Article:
The agony so eloquently described last week by the parents of 20-year-old Jessica Powell will have struck a chord with families up and down the country, including many of those that Leigh Day represents. Jessica died in August 2020 meaning hers is one of more than 1,300 inquests that have been open for more than two years. In news reports her parents say they have been told it will be at least another year before her Inquest can be held and describe the wait as “purgatory”.
Their words echo the feelings we hear expressed time and again by the families we support, many of whom have waited two or more years for the Inquest into their loved one’s death and some of whom have had to wait four or five years.
Inquest delays in context
While delays have no doubt been exacerbated by the pandemic, it is not the root cause of the current issues facing the coronial system and it cannot persistently be used as an excuse. Prior to the pandemic in 2020, there was already a substantial backlog
of inquests. As long ago as August 2010, the Director of the charity INQUEST called for delays in the inquest system to be addressed noting, “One of the biggest problems with the delay in the system is lessons aren’t being learnt and… families can wait for years for an inquest.” 12 years later, the situation is worse than ever.
According to Ministry of Justice figures:
- the number of inquests open for more than two years has more than tripled in England and Wales since 2017;
- in 2017, 378 inquests had been open for more than two years, representing about 4% of the total number open. By 2021, that figure has risen to 1,366 inquests - or about 8% of the inquests opened.
It is worth noting that the delays are not the fault of individual coroners or their staff who, in our experience, work incredibly hard with very limited resources. Nor, we would suggest, are they the fault of the local authorities responsible for funding the coronial system; they have faced a 37% cut in real-terms funding from central government since 2009/10.
It is vital that the Government urgently make additional funding available to bring the backlog of inquests under control, given that delays to inquests have a huge impact on families, create a serious risk of injustice and may result in opportunities being missed to learn lessons and take timely action to prevent avoidable deaths.
Impact on bereaved families
Inquests provide a unique opportunity for bereaved families to have their concerns heard and questions answered in a public forum. However, participating in the proceedings can be emotionally draining and take a significant toll on family members’ physical and mental health.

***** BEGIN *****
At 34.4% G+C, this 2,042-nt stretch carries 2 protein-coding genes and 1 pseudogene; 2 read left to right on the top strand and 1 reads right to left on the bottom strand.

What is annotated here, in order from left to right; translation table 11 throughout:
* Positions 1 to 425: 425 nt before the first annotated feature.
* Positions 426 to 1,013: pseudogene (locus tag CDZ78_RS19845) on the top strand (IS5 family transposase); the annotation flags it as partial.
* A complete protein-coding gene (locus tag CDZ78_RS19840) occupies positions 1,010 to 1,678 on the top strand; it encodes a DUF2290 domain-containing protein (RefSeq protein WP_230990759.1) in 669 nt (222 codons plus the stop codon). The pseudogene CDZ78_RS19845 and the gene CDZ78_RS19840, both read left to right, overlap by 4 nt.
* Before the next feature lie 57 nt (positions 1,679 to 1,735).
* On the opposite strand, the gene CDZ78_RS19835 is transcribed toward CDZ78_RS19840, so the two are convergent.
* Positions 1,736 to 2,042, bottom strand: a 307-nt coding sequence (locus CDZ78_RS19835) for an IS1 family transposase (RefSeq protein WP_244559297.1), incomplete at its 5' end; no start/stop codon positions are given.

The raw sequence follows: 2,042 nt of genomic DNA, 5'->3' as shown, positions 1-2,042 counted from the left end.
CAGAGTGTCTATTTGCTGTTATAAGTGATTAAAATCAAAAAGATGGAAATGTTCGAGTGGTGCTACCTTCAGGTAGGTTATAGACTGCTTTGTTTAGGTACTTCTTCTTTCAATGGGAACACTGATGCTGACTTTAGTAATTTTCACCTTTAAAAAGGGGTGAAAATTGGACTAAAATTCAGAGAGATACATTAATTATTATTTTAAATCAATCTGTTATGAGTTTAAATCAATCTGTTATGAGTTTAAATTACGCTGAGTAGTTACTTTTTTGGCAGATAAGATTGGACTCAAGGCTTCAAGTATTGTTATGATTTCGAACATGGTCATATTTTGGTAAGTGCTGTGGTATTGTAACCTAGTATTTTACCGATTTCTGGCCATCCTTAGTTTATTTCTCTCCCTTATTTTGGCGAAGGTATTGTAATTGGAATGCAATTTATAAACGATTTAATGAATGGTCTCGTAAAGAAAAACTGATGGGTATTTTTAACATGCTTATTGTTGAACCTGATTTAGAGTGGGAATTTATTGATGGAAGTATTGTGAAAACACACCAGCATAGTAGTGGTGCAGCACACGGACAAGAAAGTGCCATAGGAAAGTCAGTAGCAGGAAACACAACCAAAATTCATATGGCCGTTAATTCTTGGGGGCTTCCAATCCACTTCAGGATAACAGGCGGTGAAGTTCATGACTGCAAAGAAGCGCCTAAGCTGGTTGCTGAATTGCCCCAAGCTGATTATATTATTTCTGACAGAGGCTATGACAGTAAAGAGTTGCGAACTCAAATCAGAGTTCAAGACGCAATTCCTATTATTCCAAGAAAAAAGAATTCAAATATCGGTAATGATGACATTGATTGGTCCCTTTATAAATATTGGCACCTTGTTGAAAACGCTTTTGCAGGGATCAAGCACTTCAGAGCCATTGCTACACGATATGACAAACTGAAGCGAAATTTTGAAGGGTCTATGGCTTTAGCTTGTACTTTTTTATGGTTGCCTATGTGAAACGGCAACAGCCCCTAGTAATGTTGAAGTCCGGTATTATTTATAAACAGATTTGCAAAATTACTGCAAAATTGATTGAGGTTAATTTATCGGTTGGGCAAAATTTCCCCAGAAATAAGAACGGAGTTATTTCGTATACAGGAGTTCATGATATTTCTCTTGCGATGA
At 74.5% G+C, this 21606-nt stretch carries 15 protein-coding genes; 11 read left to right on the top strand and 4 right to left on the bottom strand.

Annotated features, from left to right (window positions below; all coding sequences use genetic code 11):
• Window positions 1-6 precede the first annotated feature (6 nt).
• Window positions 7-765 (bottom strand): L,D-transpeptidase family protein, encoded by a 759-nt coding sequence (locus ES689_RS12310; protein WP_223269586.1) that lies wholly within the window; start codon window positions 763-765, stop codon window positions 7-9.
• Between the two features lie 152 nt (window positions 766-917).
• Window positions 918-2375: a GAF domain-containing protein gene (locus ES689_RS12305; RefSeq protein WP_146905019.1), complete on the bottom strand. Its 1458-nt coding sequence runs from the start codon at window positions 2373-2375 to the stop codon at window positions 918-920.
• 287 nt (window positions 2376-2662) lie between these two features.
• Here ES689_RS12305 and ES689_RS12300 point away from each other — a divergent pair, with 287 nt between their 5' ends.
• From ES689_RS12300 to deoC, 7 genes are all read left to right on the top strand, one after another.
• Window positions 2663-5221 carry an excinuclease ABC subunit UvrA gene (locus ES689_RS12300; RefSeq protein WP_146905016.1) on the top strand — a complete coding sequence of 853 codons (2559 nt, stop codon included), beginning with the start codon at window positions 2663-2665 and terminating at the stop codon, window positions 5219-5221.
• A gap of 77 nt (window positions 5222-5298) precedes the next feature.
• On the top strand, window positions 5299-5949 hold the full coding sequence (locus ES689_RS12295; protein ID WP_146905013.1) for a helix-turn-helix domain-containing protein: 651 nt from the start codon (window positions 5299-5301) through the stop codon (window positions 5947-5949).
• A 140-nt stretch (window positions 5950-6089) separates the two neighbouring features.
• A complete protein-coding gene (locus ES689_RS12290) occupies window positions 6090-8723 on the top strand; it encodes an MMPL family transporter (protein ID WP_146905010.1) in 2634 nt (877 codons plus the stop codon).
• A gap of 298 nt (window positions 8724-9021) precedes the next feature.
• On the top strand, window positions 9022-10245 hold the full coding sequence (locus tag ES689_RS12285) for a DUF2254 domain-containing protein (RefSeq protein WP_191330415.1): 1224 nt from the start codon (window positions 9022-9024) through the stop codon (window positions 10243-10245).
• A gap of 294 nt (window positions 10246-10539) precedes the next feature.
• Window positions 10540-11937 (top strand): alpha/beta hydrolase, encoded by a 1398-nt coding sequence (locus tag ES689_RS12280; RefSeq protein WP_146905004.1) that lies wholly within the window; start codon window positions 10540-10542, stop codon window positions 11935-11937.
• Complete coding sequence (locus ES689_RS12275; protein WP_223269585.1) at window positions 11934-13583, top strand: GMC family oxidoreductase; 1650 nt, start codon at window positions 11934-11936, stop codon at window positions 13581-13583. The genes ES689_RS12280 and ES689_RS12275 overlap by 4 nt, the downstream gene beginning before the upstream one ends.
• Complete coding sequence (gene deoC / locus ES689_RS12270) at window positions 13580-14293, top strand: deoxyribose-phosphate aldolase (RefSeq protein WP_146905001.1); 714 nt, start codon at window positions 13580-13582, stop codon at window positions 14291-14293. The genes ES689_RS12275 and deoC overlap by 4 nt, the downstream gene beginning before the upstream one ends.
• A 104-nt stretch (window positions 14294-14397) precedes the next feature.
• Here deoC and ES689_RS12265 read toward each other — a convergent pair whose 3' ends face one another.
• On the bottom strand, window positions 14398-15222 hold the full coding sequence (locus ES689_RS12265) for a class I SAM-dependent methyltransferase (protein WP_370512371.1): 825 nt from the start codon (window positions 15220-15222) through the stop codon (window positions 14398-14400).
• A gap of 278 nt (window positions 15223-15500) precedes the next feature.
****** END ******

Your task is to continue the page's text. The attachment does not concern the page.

Long waits can compound the distress of bereaved families; it can be agonising to face persistent delays and setbacks, especially when already struggling with the unimaginable horror of losing a loved one. Many families are unable to find closure whilst the Inquest hangs over them.
Anxiety for witnesses
In many of the inquests in which Leigh Day acts for bereaved families the deceased was in the care of the State, whether in hospital, prison or immigration detention. As a result, front line workers including nurses, doctors, care home staff and prison officers are often called upon to give evidence in those inquests.
Many of these witnesses will have had strong relationships with the deceased and the death may well have been a traumatic event for them too. They will also experience anxiety from protracted inquests.
Loss of Evidence
There are significant risks to the reliability of witness evidence when inquests are delayed. This is not a criticism of the witnesses, but it is inevitable that as time goes on memories fade.
There is also the real possibility that witnesses may move on from the role they previously had at the time of the death. We have experience of public bodies losing track of key witnesses due to their retiring or moving abroad in the period between a death and the final hearing meaning they cannot be called to give crucial evidence.
Delay in Prevention of Future Deaths reports
Coroners have a duty to make “Prevention of Future Deaths” reports where they believe action should be taken to prevent future deaths. The purpose of these reports is not to shame the organisations to whom they are directed but to ensure that changes are made to avoid unnecessary further tragedies. One of the great frustrations for families desperate to see some good come out of their loved one’s death is when they learn of a similar death (or in some cases deaths) occurring at the institution charged with their loved one’s care. These frustrations are all the greater when families feel, with justification, that a prompt inquest would have enabled lessons to be learned in time to prevent these further deaths.
The grave issues in the justice system due to chronic underfunding have rightly received significant attention of late and it is vital that a spotlight continues to shine on them, particularly on the coronial system given that a delay in inquests is not just a denial of justice to bereaved families, but also risks opportunities being missed to save lives.